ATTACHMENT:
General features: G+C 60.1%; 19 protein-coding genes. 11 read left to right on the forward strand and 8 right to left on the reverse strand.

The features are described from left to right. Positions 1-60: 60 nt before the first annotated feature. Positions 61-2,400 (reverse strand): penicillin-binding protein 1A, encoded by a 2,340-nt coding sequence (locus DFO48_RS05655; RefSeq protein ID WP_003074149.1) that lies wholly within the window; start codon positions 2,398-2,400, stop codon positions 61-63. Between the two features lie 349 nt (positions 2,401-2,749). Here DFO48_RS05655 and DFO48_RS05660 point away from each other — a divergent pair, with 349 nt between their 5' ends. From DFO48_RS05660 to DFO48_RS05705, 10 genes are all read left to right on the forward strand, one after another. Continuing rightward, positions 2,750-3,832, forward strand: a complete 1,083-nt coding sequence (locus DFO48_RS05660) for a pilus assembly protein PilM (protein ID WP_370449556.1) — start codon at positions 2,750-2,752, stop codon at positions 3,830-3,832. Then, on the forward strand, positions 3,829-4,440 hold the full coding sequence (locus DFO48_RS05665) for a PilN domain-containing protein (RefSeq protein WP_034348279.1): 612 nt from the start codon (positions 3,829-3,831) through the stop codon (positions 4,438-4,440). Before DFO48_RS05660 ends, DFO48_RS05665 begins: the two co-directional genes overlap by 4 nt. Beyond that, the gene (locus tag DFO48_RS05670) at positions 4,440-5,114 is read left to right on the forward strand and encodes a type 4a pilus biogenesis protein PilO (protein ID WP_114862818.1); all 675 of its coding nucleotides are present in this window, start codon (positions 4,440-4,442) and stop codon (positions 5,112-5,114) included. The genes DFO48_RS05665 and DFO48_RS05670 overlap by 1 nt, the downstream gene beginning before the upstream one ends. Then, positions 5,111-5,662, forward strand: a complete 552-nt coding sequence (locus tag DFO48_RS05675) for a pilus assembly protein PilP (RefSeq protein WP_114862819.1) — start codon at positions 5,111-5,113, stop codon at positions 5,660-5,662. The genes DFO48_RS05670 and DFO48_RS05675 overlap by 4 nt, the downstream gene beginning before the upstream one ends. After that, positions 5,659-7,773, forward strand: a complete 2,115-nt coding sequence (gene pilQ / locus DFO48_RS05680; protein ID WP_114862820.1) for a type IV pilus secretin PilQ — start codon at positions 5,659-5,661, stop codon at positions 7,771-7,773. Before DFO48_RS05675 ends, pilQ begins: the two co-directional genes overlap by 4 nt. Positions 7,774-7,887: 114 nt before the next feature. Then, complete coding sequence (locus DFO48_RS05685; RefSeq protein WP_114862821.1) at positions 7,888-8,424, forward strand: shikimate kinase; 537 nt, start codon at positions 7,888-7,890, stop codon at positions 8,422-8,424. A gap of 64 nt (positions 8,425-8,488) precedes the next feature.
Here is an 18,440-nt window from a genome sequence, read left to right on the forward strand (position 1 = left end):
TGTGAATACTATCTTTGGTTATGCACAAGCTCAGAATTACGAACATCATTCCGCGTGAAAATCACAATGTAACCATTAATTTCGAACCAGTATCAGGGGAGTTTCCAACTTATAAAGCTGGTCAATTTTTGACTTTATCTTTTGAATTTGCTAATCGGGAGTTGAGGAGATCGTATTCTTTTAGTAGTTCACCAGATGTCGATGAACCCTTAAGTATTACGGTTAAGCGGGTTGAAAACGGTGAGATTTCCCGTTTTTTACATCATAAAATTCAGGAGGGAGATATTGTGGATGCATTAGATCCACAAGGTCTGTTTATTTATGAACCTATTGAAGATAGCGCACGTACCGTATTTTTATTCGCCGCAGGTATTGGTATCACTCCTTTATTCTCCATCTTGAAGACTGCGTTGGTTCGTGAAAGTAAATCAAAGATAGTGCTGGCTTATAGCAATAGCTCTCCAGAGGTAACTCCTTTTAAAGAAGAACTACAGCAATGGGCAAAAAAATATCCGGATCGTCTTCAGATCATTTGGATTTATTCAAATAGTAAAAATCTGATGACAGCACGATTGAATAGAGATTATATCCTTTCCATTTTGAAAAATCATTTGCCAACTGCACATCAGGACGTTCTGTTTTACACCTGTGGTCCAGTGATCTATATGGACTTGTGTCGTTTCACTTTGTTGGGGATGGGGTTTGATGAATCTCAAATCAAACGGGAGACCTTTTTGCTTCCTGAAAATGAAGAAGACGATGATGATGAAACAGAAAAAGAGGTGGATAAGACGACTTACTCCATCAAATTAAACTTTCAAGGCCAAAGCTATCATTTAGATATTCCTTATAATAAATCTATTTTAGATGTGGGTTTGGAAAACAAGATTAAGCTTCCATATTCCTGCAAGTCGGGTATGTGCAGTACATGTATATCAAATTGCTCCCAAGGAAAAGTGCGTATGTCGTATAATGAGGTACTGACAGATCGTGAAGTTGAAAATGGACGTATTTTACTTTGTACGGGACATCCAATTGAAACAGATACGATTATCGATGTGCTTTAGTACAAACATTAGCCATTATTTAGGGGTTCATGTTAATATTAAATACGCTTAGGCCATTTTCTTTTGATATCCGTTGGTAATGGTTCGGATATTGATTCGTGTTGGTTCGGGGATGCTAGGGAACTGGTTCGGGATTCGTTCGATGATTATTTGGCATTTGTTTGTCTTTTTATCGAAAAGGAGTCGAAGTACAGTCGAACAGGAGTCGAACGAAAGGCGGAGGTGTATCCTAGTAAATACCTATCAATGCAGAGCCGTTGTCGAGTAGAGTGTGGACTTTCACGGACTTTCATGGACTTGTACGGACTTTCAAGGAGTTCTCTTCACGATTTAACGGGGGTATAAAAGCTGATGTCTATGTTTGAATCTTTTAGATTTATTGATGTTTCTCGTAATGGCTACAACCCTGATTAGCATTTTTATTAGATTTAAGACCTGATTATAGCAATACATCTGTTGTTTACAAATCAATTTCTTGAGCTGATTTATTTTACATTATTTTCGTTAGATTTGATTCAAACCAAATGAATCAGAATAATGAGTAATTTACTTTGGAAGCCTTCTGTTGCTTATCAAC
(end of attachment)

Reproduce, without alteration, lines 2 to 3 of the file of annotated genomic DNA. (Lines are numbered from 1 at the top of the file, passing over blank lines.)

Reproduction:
The features are described from left to right. Positions 1-60: 60 nt before the first annotated feature. Positions 61-2,400 (reverse strand): penicillin-binding protein 1A, encoded by a 2,340-nt coding sequence (locus DFO48_RS05655; RefSeq protein ID WP_003074149.1) that lies wholly within the window; start codon positions 2,398-2,400, stop codon positions 61-63. Between the two features lie 349 nt (positions 2,401-2,749). Here DFO48_RS05655 and DFO48_RS05660 point away from each other — a divergent pair, with 349 nt between their 5' ends. From DFO48_RS05660 to DFO48_RS05705, 10 genes are all read left to right on the forward strand, one after another. Continuing rightward, positions 2,750-3,832, forward strand: a complete 1,083-nt coding sequence (locus DFO48_RS05660) for a pilus assembly protein PilM (protein ID WP_370449556.1) — start codon at positions 2,750-2,752, stop codon at positions 3,830-3,832. Then, on the forward strand, positions 3,829-4,440 hold the full coding sequence (locus DFO48_RS05665) for a PilN domain-containing protein (RefSeq protein WP_034348279.1): 612 nt from the start codon (positions 3,829-3,831) through the stop codon (positions 4,438-4,440). Before DFO48_RS05660 ends, DFO48_RS05665 begins: the two co-directional genes overlap by 4 nt. Beyond that, the gene (locus tag DFO48_RS05670) at positions 4,440-5,114 is read left to right on the forward strand and encodes a type 4a pilus biogenesis protein PilO (protein ID WP_114862818.1); all 675 of its coding nucleotides are present in this window, start codon (positions 4,440-4,442) and stop codon (positions 5,112-5,114) included. The genes DFO48_RS05665 and DFO48_RS05670 overlap by 1 nt, the downstream gene beginning before the upstream one ends. Then, positions 5,111-5,662, forward strand: a complete 552-nt coding sequence (locus tag DFO48_RS05675) for a pilus assembly protein PilP (RefSeq protein WP_114862819.1) — start codon at positions 5,111-5,113, stop codon at positions 5,660-5,662. The genes DFO48_RS05670 and DFO48_RS05675 overlap by 4 nt, the downstream gene beginning before the upstream one ends. After that, positions 5,659-7,773, forward strand: a complete 2,115-nt coding sequence (gene pilQ / locus DFO48_RS05680; protein ID WP_114862820.1) for a type IV pilus secretin PilQ — start codon at positions 5,659-5,661, stop codon at positions 7,771-7,773. Before DFO48_RS05675 ends, pilQ begins: the two co-directional genes overlap by 4 nt. Positions 7,774-7,887: 114 nt before the next feature. Then, complete coding sequence (locus DFO48_RS05685; RefSeq protein WP_114862821.1) at positions 7,888-8,424, forward strand: shikimate kinase; 537 nt, start codon at positions 7,888-7,890, stop codon at positions 8,422-8,424. A gap of 64 nt (positions 8,425-8,488) precedes the next feature.
Here is an 18,440-nt window from a genome sequence, read left to right on the forward strand (position 1 = left end):